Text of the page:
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NYC mayor Invoice DeBlasio branded a ‘buffoon’ for saying Madoff’s demise not ‘time to bop on graves’


New York City Mayor Bill de Blasio has been branded a buffoon for saying the death of Bernie Madoff, whose $64billion criminal Ponzi scheme ruined thousands of lives, was ‘not a time to dance on a grave’.

Speaking at a press conference Wednesday de Blasio was asked for his reaction to the death of the , who died of natural causes at the Federal Correctional Facility in Butner, North Carolina, on Wednesday. 

‘Look, [it’s] a very sad episode in the history of this city, and a lot of people unfortunately were hurt,’ he said.

‘The day someone passes is not a time to dance on a grave, but let’s just be honest: Many, many people were hurt by his actions.

‘It’s time to hopefully turn the page and move forward,’ he said.

His remarks were met with anger online. 

Fox Business personality Charles Gasparino Tweeted: ‘Comrade Bill shows sympathy for the Devil – De Blasio says Bernie Madoff’s death ‘not a time to dance on a grave’.

Another user, Ethan Mackin, wrote: ‘As per usual this buffoon picks the important battles’.  

Disgraced financier Bernard Madoff leaves U.S. District Court in Manhattan after a bail hearing in New York in January 2009. He died on Wednesday aged 82

Mayor Bill de Blasio, who leaves office in November, said Madoff's death was 'not a time to dance on a grave'

Mayor Bill de Blasio, who leaves office in November, said Madoff’s death was ‘not a time to dance on a grave’

Some Twitter users did not share de Blasio's 'sympathy for the devil', with one branding him a 'buffoon'

Some Twitter users did not share de Blasio’s ‘sympathy for the devil’, with one branding him a ‘buffoon’

Madoff ran the biggest Ponzi scheme in US history, defrauding 37,000 victims in 136 countries of $64billion.

Madoff would scheme involved taking one’s money to pay off the other, and it lasted for two decades before he was finally being arrested in 2008 after his two adult sons turned him in.

The victims included celebrities, billionaires and people who could barely afford to invest with him in the first place. Some lost everything and at least one killed themselves over the fraud.

Among the high-profile victims were former Walt Disney Studios Chairman Jeffrey Katzenberg, who lost millions after investing in Madoff’s finance company through  Gerald Breslauer.

Prominent Holocaust survivor, author and Nobel laureate Ellie Wiesel, who died in 2016, reportedly lost $15 million. 

Hollywood A-listers Steven Spielberg, couple Kevin Bacon and Kyra Sedgwick and John Malkovich, all lost undisclosed sums as well. 

Hollywood power couple Kyra Sedgwick and Kevin Bacon were among Madoff's high-profile victims. His two-decade long Ponzi scheme cheated 37,000 victims out of their savings

Hollywood power couple Kyra Sedgwick and Kevin Bacon were among Madoff’s high-profile victims. His two-decade long Ponzi scheme cheated 37,000 victims out of their savings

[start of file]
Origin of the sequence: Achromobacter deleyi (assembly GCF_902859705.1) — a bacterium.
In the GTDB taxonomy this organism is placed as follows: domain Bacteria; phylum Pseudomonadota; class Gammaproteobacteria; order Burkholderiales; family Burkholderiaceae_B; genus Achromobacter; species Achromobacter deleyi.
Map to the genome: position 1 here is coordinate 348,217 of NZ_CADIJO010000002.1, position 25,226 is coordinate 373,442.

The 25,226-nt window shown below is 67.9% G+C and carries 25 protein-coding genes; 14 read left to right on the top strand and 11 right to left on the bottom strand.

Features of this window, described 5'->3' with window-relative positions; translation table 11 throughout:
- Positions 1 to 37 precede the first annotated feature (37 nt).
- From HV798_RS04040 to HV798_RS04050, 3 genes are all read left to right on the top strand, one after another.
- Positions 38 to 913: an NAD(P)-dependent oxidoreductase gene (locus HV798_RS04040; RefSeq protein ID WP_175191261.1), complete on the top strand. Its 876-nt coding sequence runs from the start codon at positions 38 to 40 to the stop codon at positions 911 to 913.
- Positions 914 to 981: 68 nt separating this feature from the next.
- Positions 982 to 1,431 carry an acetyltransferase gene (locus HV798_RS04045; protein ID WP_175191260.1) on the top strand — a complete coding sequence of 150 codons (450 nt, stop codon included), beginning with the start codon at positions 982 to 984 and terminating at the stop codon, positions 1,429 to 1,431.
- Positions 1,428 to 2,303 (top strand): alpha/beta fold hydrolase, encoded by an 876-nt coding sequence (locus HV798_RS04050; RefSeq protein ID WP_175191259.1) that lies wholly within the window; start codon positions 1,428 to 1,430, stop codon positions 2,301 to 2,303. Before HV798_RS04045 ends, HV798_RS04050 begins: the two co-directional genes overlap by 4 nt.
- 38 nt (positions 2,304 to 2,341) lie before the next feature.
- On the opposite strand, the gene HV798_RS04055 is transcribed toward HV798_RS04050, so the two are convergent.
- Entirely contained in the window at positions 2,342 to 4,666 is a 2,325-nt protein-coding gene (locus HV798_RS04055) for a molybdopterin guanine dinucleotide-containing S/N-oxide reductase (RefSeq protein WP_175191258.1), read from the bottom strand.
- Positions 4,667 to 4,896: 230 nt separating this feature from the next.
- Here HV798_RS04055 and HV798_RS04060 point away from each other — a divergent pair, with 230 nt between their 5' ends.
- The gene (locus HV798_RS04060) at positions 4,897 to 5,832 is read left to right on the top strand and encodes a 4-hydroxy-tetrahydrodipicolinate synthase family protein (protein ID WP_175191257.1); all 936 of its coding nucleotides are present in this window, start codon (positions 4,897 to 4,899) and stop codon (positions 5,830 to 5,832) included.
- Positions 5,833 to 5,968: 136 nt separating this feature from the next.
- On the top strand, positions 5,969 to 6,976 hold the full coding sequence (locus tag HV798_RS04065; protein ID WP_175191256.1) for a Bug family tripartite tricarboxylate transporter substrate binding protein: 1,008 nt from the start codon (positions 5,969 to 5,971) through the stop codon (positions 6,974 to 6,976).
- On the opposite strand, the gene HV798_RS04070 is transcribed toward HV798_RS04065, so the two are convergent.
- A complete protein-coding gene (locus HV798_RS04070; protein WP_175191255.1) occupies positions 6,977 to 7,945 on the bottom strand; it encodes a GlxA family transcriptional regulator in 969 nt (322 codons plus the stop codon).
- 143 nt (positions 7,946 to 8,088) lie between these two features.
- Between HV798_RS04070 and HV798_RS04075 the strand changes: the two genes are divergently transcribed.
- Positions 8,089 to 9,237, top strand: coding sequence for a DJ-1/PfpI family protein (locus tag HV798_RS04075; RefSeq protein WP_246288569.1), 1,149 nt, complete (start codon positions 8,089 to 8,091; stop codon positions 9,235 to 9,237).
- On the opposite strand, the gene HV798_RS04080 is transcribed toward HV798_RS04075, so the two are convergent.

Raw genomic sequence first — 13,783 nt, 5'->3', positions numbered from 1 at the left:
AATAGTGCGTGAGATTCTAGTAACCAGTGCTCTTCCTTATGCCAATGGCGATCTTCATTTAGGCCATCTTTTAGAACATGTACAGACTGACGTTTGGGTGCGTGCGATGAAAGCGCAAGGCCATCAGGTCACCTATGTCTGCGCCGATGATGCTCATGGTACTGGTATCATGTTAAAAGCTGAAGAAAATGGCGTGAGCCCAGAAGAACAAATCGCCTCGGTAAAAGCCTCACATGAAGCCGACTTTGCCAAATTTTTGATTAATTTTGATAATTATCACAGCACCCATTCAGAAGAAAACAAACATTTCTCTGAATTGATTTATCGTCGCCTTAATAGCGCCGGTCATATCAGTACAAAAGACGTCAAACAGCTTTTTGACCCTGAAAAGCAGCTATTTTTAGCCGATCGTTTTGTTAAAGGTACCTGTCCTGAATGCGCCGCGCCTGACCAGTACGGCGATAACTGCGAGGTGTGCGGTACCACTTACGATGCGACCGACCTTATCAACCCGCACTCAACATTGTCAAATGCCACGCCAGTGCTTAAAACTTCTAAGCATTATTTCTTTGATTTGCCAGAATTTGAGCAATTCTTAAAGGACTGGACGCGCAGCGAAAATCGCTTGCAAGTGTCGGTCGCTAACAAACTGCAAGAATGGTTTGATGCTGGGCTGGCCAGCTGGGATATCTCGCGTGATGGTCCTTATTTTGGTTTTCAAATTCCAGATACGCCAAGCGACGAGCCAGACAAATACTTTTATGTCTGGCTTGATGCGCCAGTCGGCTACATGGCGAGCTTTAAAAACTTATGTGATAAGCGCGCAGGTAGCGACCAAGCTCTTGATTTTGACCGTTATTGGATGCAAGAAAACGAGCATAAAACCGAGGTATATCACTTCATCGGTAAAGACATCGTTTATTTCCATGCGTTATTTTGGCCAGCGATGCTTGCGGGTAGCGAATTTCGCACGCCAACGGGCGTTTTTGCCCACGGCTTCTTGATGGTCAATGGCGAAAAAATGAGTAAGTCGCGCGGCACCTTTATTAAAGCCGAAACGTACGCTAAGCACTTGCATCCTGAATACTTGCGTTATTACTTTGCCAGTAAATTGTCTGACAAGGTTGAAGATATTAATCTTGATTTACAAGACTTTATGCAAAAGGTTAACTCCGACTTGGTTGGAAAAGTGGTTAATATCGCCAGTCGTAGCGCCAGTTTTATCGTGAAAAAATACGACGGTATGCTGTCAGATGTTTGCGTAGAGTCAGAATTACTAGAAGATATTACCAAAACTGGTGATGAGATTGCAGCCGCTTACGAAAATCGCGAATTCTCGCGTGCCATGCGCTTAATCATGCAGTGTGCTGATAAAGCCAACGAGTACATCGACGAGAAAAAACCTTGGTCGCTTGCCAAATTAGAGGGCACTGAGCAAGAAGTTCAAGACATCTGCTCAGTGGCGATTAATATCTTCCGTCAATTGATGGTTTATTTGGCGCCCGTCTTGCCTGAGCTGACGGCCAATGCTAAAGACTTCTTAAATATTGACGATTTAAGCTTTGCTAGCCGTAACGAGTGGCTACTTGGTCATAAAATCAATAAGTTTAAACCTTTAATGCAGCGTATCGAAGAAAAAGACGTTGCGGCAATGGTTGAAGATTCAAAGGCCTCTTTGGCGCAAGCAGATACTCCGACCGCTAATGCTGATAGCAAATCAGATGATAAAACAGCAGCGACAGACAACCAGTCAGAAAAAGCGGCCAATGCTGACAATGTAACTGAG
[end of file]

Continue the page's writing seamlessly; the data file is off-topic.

Former Walt Disney Studios Chairman Jeffrey Katzenberg, above, who lost millions after investing in Madoff's finance company through Hollywood financier Gerald Breslauer

Holocaust survivor Ellie Wiesel, above, who won the Nobel Peace Prize in 1986, reportedly lost $15 million

Former Walt Disney Studios Chairman Jeffrey Katzenberg, left, who lost millions after investing in Madoff’s finance company and Holocaust survivor Ellie Wiesel, right, who won the Nobel Peace Prize in 1986, reportedly lost $15 million

Zsa Zsa Gabor, the Hungarian-born celebrity, and talkshow host Larry King also lost significant investments through the Ponzi scheme.

As did former Philadelphia Eagles owner Norman Braman, former Democratic New Jersey Frank Lautenberg, who charity invested $12.8 million, and businessman Ira Rennert, who reportedly lost as much as $200 million. 

New York hedge fund executive Charles Murphy, whose fund lost $50 million in Madoff’s scheme, jumped from the 24th floor of the Sofitel New York Hotel in 2017.

French financier Rene-Thierry Magon de la Villehuchet killed himself in Manhattan in 2008 after losing more than $1 billion in the Ponzi scheme.

The fallout was felt keenly by the Madoff family as well. 

One of Madoff’s sons, Mark, hanged himself in December 2010 on the second anniversary of his father’s arrest, and his other son Andrew died from lymphoma in 2014. His wife Ruth moved to Greenwich, Connecticut, after his arrest to live in exile. She never divorced him, but claims to have stopped speaking to him after their son Mark’s suicide. 

In December 2008, Madoff was arrested at his Upper East Side penthouse after Mark and Andrew turned him in. He had confessed to them that there was no money in their family office, Bernard L. Madoff Investment Securities, saying it was all ‘one big lie’.

‘He said, everything I’ve been doing is all a big lie. He said, the business is a Ponzi scheme, and the firm is completely insolvent and I’m broke. And then he just started sobbing,’ Andrew told CBS 60 Minutes in 2011.

Madoff had finally been forced to come clean because all of his clients came asking for redemption as a result of the 2008 crash. 

De Blasio’s popularity sunk due to his mishandling of the coronavirus pandemic in New York. 

A Siena poll in January found he had an approval rating of just 28%, with former mayor Rudy Giuliani polling higher. 



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